When Tom and I traveled in Portugal last year, we gloried in its varied landscapes, magnificent sunsets, and vibrant history. We visited cities bedecked with art, old and new–much of it depicting culinary traditions, from salt production to baked goods, as well as seafaring traditions. In our quest for authentic Portuguese flavors, we thrilled to regional food specialties and wines from north to south and back again.
The Portuguese have played a surprisingly central role in introduction of foods and food preparation techniques around the world. Chilies to India and Sri Lanka? Tea to England? Oysters to France? Tempura to Japan? These were just some of the culinary mementos left behind by Portuguese sailors, priests and merchants as they explored the globe long before backpacks and RTW tickets made food adventurers of us all.
The terroir advantage
For all the variety and quality of food offerings in Lisbon and Porto, Portugal’s “culinary truth” is in the countryside. It emanates from home kitchens and village tabernas, and from the festivals that bring people together throughout the year. It is in the varied landscapes of Portugal, and through the legendary hospitality of the Portuguese people, that Tom and I have begun to discover the small producers, the passionate and innovative creators of a new food order for the country.
In Lisbon, we enjoyed several meals at the cozy Taberna Rua das Flores. On repeat visits, we had a chance to speak with owner-chef André Magalhães. He told us that the most important trend on the Portuguese culinary scene today is a return to simplicity, “putting real value on the plate.”
In Portugal, as elsewhere, some of the best dishes were born of scarcity in home kitchens, with economic hardship fostering creativity and culinary innovation. “Interesting culinary developments come when people have to figure out what to do,” Chef Magalhães explained. He cited Alentejo, where an inventive kitchen features foraging and nose-to-tail dishes, and where black pig is a big protagonist.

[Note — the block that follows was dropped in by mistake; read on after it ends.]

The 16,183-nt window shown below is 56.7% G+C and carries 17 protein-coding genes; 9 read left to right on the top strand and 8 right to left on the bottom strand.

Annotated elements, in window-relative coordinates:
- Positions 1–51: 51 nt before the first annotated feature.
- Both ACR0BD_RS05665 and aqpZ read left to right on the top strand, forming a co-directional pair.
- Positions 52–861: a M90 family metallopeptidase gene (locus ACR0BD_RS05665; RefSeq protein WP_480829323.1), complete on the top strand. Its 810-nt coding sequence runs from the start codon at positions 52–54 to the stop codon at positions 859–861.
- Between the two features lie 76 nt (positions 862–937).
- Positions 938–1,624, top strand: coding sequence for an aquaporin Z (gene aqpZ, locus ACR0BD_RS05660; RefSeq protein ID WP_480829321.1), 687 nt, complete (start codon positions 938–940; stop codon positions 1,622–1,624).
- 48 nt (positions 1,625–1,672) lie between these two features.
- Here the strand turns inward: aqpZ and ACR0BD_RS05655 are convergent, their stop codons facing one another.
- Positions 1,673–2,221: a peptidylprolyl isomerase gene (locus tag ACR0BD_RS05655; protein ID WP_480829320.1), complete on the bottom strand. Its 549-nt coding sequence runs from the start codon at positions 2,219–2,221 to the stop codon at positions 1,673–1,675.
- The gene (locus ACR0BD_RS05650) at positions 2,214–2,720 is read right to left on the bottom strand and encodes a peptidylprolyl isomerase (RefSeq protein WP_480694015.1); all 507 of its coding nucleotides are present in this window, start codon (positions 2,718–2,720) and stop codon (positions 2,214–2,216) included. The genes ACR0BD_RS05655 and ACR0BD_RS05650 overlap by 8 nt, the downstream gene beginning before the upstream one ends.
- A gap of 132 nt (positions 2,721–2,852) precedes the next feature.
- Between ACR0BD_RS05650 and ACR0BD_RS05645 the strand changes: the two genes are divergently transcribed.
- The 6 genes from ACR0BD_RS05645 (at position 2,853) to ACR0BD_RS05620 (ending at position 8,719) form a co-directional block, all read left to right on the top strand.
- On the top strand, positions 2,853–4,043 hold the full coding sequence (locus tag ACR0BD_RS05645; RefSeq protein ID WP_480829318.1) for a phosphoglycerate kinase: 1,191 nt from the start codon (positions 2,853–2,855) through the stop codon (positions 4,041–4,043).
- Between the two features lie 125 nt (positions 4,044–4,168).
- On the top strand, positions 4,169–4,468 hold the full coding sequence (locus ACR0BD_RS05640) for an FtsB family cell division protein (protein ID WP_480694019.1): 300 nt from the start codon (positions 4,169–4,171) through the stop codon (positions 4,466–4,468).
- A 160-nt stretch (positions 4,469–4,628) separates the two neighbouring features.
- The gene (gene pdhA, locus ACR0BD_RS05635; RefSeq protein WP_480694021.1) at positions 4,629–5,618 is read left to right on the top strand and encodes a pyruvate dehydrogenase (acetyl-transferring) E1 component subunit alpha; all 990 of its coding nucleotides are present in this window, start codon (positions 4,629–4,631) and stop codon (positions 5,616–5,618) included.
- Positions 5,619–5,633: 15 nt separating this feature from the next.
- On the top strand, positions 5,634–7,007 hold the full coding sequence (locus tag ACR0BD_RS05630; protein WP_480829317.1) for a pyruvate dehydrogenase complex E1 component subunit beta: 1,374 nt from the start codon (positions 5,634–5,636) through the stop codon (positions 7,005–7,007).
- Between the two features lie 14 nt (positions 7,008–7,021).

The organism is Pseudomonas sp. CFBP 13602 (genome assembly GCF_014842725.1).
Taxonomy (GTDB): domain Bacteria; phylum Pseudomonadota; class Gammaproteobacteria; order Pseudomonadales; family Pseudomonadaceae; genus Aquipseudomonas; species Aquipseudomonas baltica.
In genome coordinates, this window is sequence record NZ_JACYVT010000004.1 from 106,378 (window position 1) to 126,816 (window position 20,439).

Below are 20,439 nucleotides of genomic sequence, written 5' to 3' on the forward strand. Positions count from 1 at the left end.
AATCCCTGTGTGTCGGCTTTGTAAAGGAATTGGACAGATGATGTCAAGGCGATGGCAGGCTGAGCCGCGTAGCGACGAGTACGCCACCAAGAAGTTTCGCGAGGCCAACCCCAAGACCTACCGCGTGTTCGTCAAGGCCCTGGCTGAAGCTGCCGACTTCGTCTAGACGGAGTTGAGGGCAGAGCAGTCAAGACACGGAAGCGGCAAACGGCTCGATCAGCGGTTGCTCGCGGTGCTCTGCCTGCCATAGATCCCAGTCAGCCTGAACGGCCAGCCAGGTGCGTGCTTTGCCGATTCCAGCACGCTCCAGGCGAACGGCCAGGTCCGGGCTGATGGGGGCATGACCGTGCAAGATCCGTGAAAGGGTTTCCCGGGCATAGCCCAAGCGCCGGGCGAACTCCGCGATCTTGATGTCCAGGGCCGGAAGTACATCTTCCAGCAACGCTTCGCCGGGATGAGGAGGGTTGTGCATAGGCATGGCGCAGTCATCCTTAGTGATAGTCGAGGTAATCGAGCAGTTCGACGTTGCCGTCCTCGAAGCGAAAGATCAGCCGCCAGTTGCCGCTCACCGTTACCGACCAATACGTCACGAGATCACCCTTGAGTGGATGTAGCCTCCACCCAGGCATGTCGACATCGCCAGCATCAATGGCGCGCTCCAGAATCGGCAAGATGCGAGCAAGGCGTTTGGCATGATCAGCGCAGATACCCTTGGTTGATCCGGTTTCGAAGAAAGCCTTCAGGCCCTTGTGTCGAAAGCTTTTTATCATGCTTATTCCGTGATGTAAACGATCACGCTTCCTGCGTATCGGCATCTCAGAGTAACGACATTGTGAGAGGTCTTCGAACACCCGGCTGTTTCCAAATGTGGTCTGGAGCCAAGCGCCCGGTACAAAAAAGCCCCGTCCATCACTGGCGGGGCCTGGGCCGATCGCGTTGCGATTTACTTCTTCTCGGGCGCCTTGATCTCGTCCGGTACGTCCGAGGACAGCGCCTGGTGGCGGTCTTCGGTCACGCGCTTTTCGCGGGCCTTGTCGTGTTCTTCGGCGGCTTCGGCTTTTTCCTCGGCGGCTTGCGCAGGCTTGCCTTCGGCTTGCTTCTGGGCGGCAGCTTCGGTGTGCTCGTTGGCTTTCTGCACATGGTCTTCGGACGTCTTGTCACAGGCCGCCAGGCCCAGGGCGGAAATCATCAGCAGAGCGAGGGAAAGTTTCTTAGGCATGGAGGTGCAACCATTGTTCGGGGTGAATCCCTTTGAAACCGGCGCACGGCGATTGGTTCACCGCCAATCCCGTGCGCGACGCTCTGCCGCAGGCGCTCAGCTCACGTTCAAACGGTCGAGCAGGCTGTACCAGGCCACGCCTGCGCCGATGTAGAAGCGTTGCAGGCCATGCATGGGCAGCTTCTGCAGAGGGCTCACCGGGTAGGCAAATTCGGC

Chef Magalhães believes that unique terroir and traditional products are what make Portugal’s cuisine special. “Old-time producers are still active, so we all have access to excellent products,” he explains. “The regional character of ingredients, combined with huge geographical differences across regions, translate directly to food.” Our experiences to date have been mainland-only, but reveal surprising diversity.
There is much to be discovered, but for a non-local it can take some digging, not to mention trial-and-error. Wine tourism is relatively well-developed, the food trails less so. Most tourism offices are not yet set up to point a traveler to off-the-beaten track eateries, so foodies traveling independently must be prepared to find their own way. Word of mouth can help (thank you Trip Advisor!), as can a personal network of local foodies.
Vegetarians face another challenge, as meat-free foods are not at the forefront of Portuguese culinary excellence. There are some yummy vegetarian offerings (check out what Epicure & Culture has to say ), but unless a traveler includes seafood or fish in their diet, this one is tough going.
Looking to the future
Portugal’s first National Food Travel Congress was held last October in Figueira da Foz, and we were invited to share our experiences with participants. The Congress brought together travel authorities, food producers, entrepreneurs and others involved in food tourism. On the agenda: building local pride in Portuguese cuisine, collaborating to broaden access to regional food experiences like ours, and targeting untapped markets.
Now, the Portuguese are taking the dialogue up a notch, and we are happy to be back in Portugal this week, attending the World Food Tourism Summit in Estoril.
What next, Portugal?
Portuguese-American David Leite, cookbook author and publisher of Leite’s Culinaria, credits the world for making Portuguese ingredients and dishes its own. “Five hundred years ago, Portugal discovered the world,” he said in an interview with the Chicago Tribune. “And now the world is returning the favor.”
Even better, the Portuguese themselves are beginning to recognize the quality and uniqueness of their food products and cuisine. It’s just a small step from such understanding to becoming a world-class food travel destination.
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Thank you to Aptece, the Portuguese Culinary Tourism and Economic Association, and Turismo de Portugal, for making our travels in Portugal possible. And thanks to Taste of Lisboa for organizing our home-cooking evening!
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To see all our travel stories from Portugal, click here.